Outfielder Dexter Fowler, who signed with the St. Louis Cardinals in the offseason, works out wit the team at spring training in Jupiter, Fla. David J. Phillip/AP
Photo: David J. Phillip/AP
Photo: David J. Phillip/AP

Dexter Fowler’s comments on Trump travel ban draw harsh criticism

Dexter Fowler made quite the first impression with St. Louis Cardinals fans.

The center fielder, who is from Atlanta and was drafted in 2008 by the Colorado Rockies from Milton High School,

described to ESPN over the weekend how President Donald Trump’s proposed travel ban affected his wife’s Iranian family.

Fowler’s wife, Aliya, is a U.S. citizen who emigrated from Iran with her parents when she was 5. Her grandparents and extended family still live in Iran. The couple have a 3-year-old daughter.

Asked his opinion on the ban, Fowler said: “It’s huge. Especially any time you’re not able to see your family, it’s unfortunate.”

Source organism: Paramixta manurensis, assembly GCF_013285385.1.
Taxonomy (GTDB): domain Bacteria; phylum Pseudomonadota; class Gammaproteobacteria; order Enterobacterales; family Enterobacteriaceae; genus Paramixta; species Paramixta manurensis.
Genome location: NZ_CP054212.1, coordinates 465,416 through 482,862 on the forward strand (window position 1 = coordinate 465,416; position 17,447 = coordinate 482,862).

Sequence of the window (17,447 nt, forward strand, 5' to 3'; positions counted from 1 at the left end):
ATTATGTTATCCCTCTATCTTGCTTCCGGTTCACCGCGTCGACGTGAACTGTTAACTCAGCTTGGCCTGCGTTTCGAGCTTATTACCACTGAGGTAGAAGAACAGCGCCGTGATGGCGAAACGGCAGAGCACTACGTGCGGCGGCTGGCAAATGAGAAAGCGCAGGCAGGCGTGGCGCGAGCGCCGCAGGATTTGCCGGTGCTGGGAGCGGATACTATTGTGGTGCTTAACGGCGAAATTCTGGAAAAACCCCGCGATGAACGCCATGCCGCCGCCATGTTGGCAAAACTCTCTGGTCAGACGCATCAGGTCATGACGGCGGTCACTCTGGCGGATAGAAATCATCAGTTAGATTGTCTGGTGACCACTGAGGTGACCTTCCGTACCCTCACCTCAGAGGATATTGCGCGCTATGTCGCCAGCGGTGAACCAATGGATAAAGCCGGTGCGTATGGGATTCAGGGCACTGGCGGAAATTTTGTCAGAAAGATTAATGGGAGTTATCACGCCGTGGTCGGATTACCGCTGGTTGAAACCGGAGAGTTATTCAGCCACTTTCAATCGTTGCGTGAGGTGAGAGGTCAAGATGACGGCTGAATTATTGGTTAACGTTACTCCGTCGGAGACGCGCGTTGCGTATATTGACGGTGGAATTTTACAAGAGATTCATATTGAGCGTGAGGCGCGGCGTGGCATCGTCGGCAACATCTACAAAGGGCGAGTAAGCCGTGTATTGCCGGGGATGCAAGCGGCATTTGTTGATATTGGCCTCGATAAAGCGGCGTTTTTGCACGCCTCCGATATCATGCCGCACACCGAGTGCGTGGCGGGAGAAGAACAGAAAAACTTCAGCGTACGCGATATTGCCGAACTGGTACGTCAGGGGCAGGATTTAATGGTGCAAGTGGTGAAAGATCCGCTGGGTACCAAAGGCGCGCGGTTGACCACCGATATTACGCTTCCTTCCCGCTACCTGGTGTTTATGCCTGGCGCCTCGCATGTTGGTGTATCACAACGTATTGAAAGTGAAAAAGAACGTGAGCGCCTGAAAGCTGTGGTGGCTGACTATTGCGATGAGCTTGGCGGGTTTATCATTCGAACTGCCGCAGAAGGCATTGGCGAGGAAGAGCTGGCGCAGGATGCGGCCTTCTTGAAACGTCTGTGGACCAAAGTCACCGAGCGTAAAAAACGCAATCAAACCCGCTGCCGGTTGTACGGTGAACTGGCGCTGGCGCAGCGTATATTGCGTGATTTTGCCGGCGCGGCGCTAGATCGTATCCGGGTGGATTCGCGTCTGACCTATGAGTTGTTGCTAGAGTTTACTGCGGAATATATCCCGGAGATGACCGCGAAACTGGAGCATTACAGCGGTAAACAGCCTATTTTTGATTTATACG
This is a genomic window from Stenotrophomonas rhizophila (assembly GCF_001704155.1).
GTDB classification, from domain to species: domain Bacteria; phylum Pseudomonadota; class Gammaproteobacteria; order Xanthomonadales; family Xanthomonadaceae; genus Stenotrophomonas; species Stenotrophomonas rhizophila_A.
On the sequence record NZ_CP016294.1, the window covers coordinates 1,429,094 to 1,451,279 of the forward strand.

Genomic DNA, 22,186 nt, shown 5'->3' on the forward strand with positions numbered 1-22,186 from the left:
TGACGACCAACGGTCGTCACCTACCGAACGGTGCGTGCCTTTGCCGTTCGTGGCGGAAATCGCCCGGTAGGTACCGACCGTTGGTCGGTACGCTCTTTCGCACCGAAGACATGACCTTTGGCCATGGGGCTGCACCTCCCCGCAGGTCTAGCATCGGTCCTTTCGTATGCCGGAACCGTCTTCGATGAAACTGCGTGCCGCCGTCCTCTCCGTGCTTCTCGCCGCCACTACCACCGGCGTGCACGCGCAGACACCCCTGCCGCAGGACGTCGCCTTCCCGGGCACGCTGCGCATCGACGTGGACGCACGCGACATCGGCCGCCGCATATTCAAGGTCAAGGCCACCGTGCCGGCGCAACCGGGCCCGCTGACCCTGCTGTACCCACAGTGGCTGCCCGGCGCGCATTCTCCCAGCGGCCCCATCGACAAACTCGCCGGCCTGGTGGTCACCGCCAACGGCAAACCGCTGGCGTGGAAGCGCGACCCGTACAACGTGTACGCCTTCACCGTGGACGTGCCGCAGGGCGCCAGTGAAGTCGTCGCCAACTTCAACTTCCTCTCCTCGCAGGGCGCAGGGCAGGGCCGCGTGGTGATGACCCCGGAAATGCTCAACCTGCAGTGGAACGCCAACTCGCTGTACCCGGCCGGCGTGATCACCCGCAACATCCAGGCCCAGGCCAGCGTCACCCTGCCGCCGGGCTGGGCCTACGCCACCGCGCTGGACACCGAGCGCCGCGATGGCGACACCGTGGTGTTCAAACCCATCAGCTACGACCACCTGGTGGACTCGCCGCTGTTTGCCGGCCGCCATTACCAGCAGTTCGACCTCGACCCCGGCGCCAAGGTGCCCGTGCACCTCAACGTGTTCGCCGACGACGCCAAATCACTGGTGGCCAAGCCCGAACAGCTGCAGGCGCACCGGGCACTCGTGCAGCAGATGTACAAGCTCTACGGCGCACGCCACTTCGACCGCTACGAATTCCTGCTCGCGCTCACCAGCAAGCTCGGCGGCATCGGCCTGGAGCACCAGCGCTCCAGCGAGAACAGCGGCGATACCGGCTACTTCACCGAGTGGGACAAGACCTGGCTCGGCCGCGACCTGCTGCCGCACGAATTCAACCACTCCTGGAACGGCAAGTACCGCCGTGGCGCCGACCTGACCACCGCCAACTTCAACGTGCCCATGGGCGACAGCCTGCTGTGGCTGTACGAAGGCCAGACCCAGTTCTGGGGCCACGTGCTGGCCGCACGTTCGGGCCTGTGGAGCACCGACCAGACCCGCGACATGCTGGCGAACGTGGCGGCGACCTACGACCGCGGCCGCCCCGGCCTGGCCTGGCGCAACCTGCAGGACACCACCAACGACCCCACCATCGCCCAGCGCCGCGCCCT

Fans on the “St. Louis Carindals True Fans” Facebook page did not respond well to the comment and engaged in an often foul-language exchange debating the merit of his words.

Some fans voiced support, others called on Fowler to “shut up,” stay out of politics, or be removed from the team:

Fowler joined the Cardinals on a five-year, $82.5 million contract after hitting .276 with 13 homers and 48 RBIs in his second season with the Chicago Cubs, helping the franchise to its first championship since 1908.

He responded to detractors on Twitter:

Fowler told the St. Louis Post-Dispatch on Monday:

“I’m always going to care for my family. If a question is asked out of concern, I’m going to answer the question. I’m going to answer it truthfully. It’s not hurt anybody.”

In a previous Twitter post he let his daughter, Naya, address his feelings:

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